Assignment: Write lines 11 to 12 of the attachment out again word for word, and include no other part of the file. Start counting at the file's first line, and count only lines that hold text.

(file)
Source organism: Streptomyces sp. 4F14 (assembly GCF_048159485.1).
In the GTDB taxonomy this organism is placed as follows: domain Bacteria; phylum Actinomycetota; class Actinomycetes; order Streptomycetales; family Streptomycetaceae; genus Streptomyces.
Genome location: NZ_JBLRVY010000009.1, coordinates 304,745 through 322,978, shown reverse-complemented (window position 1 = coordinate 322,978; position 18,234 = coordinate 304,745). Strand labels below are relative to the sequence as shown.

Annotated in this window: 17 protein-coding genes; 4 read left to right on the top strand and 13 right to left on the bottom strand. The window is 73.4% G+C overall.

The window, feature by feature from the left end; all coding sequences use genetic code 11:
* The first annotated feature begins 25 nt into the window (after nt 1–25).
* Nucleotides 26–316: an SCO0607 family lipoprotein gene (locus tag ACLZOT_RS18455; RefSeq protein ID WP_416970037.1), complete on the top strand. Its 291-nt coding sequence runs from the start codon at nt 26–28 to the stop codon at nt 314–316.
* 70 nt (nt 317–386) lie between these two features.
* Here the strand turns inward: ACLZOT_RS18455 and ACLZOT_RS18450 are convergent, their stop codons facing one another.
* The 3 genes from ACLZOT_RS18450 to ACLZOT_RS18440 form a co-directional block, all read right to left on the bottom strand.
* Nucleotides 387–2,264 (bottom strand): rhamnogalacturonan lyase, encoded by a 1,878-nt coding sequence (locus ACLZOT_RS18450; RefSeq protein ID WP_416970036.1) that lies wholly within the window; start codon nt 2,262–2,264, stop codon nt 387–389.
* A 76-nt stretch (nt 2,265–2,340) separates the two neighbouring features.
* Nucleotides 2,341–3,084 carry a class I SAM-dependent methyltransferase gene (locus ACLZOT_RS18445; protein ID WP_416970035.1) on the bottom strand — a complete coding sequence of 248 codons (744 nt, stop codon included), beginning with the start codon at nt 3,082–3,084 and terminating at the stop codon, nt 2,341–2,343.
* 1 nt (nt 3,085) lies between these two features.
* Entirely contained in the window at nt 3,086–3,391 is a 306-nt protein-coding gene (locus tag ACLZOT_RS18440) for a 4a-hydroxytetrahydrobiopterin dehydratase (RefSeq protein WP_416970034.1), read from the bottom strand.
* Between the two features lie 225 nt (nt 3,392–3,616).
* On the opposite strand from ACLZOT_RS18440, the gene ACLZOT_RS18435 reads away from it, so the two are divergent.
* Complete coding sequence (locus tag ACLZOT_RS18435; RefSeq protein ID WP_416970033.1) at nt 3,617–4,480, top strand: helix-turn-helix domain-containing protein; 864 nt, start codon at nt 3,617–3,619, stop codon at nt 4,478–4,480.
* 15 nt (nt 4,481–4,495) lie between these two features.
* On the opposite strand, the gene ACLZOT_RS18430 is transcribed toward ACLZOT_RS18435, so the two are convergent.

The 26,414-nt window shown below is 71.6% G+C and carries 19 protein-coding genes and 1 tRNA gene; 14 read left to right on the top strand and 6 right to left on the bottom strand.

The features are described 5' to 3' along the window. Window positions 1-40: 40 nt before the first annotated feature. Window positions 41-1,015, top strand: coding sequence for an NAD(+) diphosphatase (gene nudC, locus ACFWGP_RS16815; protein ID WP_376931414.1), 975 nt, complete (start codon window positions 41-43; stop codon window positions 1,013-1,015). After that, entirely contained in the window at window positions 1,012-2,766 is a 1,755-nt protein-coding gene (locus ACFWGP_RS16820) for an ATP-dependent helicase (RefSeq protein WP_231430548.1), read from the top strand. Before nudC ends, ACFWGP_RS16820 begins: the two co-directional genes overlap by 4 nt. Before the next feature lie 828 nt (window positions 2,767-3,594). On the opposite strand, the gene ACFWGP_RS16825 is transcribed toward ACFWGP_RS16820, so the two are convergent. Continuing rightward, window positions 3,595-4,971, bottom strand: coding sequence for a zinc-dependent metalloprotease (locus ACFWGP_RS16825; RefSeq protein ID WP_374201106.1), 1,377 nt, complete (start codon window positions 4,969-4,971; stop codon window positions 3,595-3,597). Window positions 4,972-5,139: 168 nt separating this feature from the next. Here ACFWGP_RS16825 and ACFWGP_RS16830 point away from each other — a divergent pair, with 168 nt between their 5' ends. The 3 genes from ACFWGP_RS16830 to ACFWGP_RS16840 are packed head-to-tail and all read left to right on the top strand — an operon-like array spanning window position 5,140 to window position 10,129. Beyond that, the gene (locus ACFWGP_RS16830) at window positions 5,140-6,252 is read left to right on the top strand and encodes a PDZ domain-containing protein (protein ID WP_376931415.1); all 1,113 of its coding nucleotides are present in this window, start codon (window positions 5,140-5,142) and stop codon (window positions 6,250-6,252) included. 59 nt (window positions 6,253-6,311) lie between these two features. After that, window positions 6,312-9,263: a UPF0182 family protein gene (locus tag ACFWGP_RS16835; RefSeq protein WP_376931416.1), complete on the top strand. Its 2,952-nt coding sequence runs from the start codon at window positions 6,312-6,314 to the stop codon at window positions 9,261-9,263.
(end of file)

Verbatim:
* Nucleotides 387–2,264 (bottom strand): rhamnogalacturonan lyase, encoded by a 1,878-nt coding sequence (locus ACLZOT_RS18450; RefSeq protein ID WP_416970036.1) that lies wholly within the window; start codon nt 2,262–2,264, stop codon nt 387–389.
* A 76-nt stretch (nt 2,265–2,340) separates the two neighbouring features.